NC State Extension Publications

Identification and Damage

Japanese maple scale is an exotic armored scale species that infests a wide range of host plants (45 genera in 27 families) in the eastern United States. It infests some of the most common nursery and landscape plants in North Carolina including red maple (Acer rubrum), Japanese maple (Acer palmatum), dogwood, and broadleaf evergreens like holly, Japanese holly, and boxwood. These armored scale insects have a hard cover, called a test that protects them from their external environment. Adult scales are oyster shell shaped and 1 – 1.8 mm in length. Male and female adults look similar in shape but the females have a thicker, dark brown cover, which is the remnant of the second instar exoskeleton. The adult tests are often covered with white wax which can be wiped off to expose the brown cover. Beneath the test, scale bodies and eggs are usually purple.

Japanese maple scales typically infest the trunk and branches of trees but have been observed on leaves in heavy infestations. They use piercing-sucking mouthparts to penetrate the tree tissue and feed on parenchyma cells just beneath the bark. This damages the tree by robbing it of nutrients and energy necessary to grow. Heavily infested trees will exhibit twig and branch dieback, thinning canopy, and a gradual decline in health. The bark of heavily infested trees will have a bumpy white texture due to scale insect covers. Once scales die, the cover will often remain attached.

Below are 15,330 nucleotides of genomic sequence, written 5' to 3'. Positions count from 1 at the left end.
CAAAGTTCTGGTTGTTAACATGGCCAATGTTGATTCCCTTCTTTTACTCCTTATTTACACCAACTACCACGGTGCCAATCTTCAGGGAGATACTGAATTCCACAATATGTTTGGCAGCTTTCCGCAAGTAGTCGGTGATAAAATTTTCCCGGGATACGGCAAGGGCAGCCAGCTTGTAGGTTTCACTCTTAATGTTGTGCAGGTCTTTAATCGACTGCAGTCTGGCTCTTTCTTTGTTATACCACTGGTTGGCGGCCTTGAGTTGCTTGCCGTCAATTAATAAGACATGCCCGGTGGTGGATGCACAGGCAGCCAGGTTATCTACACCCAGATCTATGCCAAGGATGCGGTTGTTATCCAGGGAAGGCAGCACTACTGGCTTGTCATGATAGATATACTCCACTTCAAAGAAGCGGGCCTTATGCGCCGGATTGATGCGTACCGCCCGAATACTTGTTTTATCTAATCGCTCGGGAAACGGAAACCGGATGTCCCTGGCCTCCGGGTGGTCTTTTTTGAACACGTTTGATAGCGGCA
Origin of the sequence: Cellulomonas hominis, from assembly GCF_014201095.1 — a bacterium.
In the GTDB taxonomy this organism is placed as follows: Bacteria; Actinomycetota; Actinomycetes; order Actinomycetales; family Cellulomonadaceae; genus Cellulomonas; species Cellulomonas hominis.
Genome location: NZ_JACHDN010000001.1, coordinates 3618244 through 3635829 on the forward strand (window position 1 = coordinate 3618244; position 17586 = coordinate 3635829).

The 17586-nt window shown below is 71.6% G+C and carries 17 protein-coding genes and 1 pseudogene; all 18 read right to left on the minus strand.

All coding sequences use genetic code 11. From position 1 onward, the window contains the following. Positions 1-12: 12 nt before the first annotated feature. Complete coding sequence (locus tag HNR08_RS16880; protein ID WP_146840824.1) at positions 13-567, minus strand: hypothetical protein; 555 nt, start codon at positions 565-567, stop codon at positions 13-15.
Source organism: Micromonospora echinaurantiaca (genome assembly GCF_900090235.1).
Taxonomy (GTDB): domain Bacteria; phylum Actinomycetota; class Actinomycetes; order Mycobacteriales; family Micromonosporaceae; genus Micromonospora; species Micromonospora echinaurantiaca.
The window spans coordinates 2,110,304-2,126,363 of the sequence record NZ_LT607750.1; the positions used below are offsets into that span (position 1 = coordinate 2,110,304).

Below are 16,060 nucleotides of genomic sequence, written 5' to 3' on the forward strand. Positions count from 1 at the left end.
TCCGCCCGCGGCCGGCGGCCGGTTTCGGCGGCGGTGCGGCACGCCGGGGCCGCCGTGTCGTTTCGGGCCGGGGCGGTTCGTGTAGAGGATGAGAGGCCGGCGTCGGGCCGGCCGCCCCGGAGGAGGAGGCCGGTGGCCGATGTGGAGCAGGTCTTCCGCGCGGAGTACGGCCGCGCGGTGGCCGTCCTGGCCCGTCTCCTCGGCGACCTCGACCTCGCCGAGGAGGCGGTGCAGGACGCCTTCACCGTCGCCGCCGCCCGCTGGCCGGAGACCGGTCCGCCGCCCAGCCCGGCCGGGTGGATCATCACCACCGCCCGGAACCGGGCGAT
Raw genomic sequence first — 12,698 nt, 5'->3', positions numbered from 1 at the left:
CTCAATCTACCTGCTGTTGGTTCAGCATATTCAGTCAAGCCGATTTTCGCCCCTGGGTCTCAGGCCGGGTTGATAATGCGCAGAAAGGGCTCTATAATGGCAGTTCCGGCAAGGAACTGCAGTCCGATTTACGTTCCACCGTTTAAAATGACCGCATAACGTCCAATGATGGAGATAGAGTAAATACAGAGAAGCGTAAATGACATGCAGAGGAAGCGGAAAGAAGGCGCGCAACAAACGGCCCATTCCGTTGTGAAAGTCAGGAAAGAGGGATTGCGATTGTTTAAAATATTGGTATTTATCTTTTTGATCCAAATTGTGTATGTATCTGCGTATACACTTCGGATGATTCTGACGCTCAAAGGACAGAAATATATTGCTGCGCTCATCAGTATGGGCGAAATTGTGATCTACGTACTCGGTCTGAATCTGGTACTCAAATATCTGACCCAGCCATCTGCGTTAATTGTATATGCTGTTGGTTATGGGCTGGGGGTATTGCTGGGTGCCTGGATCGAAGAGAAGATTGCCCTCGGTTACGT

Japanese maple scale has one to several generations per year depending the location in the United States. They have two generations per year in Maryland, so they likely have two to four in North Carolina. They develop eggs in the spring, which emerge as crawlers over a several week period from late spring through early summer. The second generation emerges in August. Eggs and crawlers are purple in color. Adult females produce purple egg masses under their armored covering. Once crawlers emerge, they will settle on the tree bark within hours and begin producing their waxy cover.

Scouting and Monitoring

In lightly infested trees, look for Japanese maple scales near twig crotches and buds. Once scale populations increase, whole stem surfaces or trunk may become covered in multiple layers of scales. Scales are often more common and dense on interior areas of plants where tissue is older and insecticide coverage is more difficult. Scout anytime of year to identify infested plants. Flip the test up to look for live females or mash scale covers to see if hemolymph is emitted. Beginning in April, check the tree bark for crawlers and nymphs or use tape (sticky side out) to determine when crawlers are active.

Decision Making

There are no established aesthetic or economic thresholds for when Japanese maple scale intervention is necessary. Consider site characteristics to help predict if scales will become abundant. Trees in hot sites surrounded by impervious surfaces (buildings, roads, parking lots) are likely to become heavily infested because the heat increases scale insect reproduction and tree stress. Scales may persist at low densities on trees in more vegetationally complex, cooler landscapes and never need intervention.